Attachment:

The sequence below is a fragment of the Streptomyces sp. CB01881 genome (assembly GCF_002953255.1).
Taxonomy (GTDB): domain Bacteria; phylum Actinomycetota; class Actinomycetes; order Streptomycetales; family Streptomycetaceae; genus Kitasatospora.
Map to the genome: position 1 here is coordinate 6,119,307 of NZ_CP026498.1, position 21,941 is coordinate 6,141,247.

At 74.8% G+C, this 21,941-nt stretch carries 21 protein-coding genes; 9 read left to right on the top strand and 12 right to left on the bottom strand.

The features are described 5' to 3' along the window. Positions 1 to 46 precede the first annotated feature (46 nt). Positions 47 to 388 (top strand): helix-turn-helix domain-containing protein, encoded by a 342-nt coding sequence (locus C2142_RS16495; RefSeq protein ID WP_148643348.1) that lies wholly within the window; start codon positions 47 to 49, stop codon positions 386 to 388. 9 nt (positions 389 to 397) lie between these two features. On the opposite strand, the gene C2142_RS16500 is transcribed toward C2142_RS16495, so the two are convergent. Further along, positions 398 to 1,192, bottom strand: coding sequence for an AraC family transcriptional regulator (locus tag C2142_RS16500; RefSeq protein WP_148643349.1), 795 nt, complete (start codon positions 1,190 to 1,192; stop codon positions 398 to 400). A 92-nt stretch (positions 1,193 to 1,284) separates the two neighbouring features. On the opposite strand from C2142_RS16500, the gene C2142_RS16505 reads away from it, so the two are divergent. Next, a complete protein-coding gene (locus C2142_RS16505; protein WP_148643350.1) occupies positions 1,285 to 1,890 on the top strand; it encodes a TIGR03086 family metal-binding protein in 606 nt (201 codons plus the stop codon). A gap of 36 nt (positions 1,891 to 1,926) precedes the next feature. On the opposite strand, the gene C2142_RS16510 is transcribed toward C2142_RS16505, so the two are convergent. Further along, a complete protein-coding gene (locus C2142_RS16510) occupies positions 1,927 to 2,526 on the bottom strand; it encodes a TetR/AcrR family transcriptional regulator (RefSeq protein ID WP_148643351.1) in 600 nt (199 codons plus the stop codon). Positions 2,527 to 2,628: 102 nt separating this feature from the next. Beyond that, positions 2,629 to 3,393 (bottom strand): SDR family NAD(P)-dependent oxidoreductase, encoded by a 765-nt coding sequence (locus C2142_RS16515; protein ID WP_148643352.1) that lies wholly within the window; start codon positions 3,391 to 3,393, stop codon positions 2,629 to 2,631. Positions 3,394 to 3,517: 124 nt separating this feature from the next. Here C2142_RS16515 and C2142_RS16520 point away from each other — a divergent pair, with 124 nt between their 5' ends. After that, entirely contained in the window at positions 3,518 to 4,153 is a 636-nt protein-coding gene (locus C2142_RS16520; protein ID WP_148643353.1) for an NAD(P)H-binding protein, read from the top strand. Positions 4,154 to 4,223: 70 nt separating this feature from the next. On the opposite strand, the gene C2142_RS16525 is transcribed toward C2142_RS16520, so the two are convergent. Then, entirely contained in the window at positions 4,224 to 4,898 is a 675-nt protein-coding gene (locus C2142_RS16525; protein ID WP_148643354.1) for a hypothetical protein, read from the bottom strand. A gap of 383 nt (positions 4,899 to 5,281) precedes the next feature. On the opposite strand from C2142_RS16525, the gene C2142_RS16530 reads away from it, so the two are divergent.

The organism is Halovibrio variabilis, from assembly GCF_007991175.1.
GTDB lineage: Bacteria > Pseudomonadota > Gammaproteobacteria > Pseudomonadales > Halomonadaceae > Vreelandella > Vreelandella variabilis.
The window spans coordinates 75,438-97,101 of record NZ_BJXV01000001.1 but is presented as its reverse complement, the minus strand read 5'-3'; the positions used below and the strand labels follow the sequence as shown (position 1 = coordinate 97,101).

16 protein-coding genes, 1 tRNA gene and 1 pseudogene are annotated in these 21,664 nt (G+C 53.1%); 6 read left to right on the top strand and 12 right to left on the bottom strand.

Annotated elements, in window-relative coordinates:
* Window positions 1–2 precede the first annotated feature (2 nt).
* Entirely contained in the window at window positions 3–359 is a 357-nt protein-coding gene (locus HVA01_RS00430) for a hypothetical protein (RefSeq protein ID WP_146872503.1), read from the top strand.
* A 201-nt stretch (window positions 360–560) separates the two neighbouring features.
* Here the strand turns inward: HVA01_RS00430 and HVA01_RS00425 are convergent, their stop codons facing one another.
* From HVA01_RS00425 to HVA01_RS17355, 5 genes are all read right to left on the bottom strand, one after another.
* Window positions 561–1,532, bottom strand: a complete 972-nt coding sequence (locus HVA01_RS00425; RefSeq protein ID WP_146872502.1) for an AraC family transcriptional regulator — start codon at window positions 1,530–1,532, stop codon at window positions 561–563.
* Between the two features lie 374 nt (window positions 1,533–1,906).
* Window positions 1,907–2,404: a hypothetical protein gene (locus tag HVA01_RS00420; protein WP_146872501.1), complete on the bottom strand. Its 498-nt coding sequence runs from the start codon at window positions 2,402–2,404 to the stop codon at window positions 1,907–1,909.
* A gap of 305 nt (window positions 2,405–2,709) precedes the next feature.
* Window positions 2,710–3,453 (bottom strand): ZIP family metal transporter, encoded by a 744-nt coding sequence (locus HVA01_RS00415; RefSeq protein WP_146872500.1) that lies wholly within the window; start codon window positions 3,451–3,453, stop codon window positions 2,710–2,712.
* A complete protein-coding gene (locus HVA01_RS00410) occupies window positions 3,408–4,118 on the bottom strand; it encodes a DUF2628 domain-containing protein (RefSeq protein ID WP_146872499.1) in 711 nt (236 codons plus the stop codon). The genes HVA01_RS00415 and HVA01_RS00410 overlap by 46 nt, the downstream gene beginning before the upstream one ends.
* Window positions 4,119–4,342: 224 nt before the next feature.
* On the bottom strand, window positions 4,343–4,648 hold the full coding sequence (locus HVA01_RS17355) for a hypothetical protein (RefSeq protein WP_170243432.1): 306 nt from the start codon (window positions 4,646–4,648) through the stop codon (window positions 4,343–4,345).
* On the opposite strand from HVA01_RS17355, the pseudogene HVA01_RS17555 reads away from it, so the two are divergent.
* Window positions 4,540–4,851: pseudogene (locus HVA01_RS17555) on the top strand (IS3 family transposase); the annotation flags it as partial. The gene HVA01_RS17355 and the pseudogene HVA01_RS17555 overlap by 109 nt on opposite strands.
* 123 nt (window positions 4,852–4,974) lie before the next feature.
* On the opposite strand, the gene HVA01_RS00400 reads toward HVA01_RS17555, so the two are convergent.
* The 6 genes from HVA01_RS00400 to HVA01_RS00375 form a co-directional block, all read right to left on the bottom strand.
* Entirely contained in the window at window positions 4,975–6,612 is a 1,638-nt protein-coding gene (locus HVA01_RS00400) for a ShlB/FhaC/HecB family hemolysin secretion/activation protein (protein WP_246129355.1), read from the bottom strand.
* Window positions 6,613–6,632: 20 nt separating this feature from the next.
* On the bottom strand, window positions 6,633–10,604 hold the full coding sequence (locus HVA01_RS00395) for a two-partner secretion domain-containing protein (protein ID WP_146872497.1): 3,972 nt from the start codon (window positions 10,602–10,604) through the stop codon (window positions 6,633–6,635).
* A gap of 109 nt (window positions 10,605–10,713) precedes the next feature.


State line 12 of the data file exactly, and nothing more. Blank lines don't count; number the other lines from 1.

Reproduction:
* Entirely contained in the window at window positions 3–359 is a 357-nt protein-coding gene (locus HVA01_RS00430) for a hypothetical protein (RefSeq protein ID WP_146872503.1), read from the top strand.